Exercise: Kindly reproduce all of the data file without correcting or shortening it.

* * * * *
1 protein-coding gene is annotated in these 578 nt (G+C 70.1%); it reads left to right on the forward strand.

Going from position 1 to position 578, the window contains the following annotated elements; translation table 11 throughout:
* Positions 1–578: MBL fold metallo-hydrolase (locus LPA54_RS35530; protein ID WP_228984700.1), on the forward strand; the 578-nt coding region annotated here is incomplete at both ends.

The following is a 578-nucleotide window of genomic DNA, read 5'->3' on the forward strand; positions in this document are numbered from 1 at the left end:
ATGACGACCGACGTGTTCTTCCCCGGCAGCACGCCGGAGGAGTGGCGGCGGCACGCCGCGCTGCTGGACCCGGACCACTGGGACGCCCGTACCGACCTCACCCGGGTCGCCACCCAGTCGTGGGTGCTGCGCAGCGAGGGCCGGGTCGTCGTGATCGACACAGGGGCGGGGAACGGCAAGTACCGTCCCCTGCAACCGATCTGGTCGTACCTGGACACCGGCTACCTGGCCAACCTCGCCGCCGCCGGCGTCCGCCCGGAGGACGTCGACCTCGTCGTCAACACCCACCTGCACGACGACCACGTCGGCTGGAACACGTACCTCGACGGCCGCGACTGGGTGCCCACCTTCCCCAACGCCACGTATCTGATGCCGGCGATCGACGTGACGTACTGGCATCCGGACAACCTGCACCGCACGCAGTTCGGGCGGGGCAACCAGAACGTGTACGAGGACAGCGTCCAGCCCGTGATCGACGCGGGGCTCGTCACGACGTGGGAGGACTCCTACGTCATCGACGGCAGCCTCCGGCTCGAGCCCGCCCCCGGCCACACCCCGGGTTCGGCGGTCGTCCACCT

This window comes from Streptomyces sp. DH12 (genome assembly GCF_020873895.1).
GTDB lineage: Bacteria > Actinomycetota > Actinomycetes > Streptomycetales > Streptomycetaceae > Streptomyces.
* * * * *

1 protein-coding gene is annotated in these 578 nt (G+C 70.1%); it reads left to right on the forward strand.

Going from position 1 to position 578, the window contains the following annotated elements; translation table 11 throughout:
* Positions 1–578: MBL fold metallo-hydrolase (locus LPA54_RS35530; protein ID WP_228984700.1), on the forward strand; the 578-nt coding region annotated here is incomplete at both ends.

The following is a 578-nucleotide window of genomic DNA, read 5'->3' on the forward strand; positions in this document are numbered from 1 at the left end:
ATGACGACCGACGTGTTCTTCCCCGGCAGCACGCCGGAGGAGTGGCGGCGGCACGCCGCGCTGCTGGACCCGGACCACTGGGACGCCCGTACCGACCTCACCCGGGTCGCCACCCAGTCGTGGGTGCTGCGCAGCGAGGGCCGGGTCGTCGTGATCGACACAGGGGCGGGGAACGGCAAGTACCGTCCCCTGCAACCGATCTGGTCGTACCTGGACACCGGCTACCTGGCCAACCTCGCCGCCGCCGGCGTCCGCCCGGAGGACGTCGACCTCGTCGTCAACACCCACCTGCACGACGACCACGTCGGCTGGAACACGTACCTCGACGGCCGCGACTGGGTGCCCACCTTCCCCAACGCCACGTATCTGATGCCGGCGATCGACGTGACGTACTGGCATCCGGACAACCTGCACCGCACGCAGTTCGGGCGGGGCAACCAGAACGTGTACGAGGACAGCGTCCAGCCCGTGATCGACGCGGGGCTCGTCACGACGTGGGAGGACTCCTACGTCATCGACGGCAGCCTCCGGCTCGAGCCCGCCCCCGGCCACACCCCGGGTTCGGCGGTCGTCCACCT

This window comes from Streptomyces sp. DH12 (genome assembly GCF_020873895.1).
GTDB lineage: Bacteria > Actinomycetota > Actinomycetes > Streptomycetales > Streptomycetaceae > Streptomyces.